Louisiana Lemonade (Hard Lemonade)

3 Gallon Batch

  • 3 gallons of organic lemonade
  • The peels of 3 lemons
  • 4 cups of white table sugar
  • Yeast (S-04/05 I never use wine yeast except for my meads)

I let this ferment for about 3 weeks and then right before bottling I added:

  • 1 cup of simple syrup
  • 1 375ml bottle of Bacardi Limon

So there ya go! If you are gluten free and miss Mike’s Hard Lemonade, you can make this for the summer.


The next recipe I’d like to share with you is a single hop IPA. I’m from Columbus, Ohio and as everyone knows, we have the best football team in the country (Go Buckeyes!). But in the day under coach John Cooper, the defense was called the “Silver Bullets.” So I decided to make an all Columbus hop (get it?) IPA for football season.

Silver Bullet IPA

5 Gallon Batch


  • 3lbs Sorghum Extract
  • 1lb 6oz rice syrup
  • 2 1/2 lbs Honey


All hops are Columbus

  • 1 oz @ 60
  • .5 oz @ 15
  • .5 oz @ 5
  • .5 oz @ 0 minutes


  • 1lb lactose

I used S-o4 for the yeast and then dry hopped 1oz of Columbus hops for 7 days in the primary before racking to the secondary for another 7 days.

This turned out fantastic. It was so bitter I couldn’t touch it for at least a month after bottling but eventually, the bitterness subsided and the lactose added just enough sweetness to really balance everything out. I really recommend this for a summer brew. It was so good the batch didn’t make it to football season!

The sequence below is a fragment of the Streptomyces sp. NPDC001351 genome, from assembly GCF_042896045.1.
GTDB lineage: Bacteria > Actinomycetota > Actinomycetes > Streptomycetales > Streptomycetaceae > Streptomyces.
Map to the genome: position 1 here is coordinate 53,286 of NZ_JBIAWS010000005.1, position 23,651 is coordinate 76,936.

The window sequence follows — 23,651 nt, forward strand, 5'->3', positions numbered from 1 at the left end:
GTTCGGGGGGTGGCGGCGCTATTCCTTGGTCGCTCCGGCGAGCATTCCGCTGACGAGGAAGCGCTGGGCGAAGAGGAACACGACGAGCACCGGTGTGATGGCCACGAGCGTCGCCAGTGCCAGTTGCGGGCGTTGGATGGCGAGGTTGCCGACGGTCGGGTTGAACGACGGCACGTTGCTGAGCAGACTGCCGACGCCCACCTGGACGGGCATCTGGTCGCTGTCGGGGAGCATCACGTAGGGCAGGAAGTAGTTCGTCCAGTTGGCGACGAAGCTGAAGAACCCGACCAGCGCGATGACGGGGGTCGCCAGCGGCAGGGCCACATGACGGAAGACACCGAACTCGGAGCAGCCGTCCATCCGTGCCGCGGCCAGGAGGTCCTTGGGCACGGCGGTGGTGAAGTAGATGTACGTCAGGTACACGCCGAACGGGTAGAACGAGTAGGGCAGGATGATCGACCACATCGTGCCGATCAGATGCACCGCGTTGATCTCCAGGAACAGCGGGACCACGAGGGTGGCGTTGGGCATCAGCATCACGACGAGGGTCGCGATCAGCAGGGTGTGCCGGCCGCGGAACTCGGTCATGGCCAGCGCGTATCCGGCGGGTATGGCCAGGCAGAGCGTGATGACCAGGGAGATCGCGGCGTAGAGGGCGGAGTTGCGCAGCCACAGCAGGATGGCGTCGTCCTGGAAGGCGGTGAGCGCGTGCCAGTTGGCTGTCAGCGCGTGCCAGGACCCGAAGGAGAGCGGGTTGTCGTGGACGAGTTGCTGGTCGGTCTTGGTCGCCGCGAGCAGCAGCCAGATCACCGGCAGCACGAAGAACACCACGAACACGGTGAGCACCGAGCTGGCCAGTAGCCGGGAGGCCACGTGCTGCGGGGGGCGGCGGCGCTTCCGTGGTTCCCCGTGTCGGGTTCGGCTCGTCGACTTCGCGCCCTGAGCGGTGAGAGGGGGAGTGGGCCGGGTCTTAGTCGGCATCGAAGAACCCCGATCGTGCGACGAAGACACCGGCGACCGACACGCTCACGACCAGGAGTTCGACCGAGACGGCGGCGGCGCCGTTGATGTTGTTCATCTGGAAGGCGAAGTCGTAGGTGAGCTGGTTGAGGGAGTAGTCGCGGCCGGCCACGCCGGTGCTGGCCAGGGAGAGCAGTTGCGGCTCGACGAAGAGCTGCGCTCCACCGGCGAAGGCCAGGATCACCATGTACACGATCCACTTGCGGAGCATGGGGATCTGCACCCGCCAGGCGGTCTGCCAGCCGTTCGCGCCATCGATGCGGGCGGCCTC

Last but not least a very important recipe. This beer I brewed fairly early in my GF homebrewing experiment and it taught me that I could do this and that I could do it really well. The recipe was designed by Homebrewtalk user Igliashon (who has taught me much). He has taken a job as brewer at Ghostfish Brewing Company and on their blog provided the recipe and instructions for the Grapefruit IPA. I will most definitely be brewing this again very soon for the summer months.

A few minor changes that I made when I brewed this:

Grapefruit IPA

5 Gallon Batch


  • 3lbs Sorghum extract
  • 1lb 6oz Brown Rice Syrup
  • 2lbs D-45 Candi Syrup
  • 80z honey


  • 1oz Columbus @60 minutes
  • 1oz Cascade @15 minutes
  • 1oz Centennial @10 minutes
  • 1oz Cascade @ 5 minutes
  • 1oz Cascade @1 minute


  • S-05 Yeast
  • 8oz of Maltodextrine
  • Zest of half a grapefruit at 5 minutes

Finally, dry hop 2oz of Centennial hops for the first 7 days. I would also recommend adding some large pieces of grapefruit peel for that time period as well. If you only make one beer, make this one. You won’t regret it!

Acts 2.42-47: “And they devoted themselves to the apostles’ teaching and the fellowship, to the breaking of bread and the prayers. And awe came upon every soul, and many wonders and signs were being done through the apostles. And all who believed were together and had all things in common. And they were selling their possessions and belongings and distributing the proceeds to all, as any had need.  And day by day, attending the temple together and breaking bread in their homes, they received their food with glad and generous hearts, praising God and having favor with all the people. And the Lord added to their number day by day those who were being saved.” (ESV)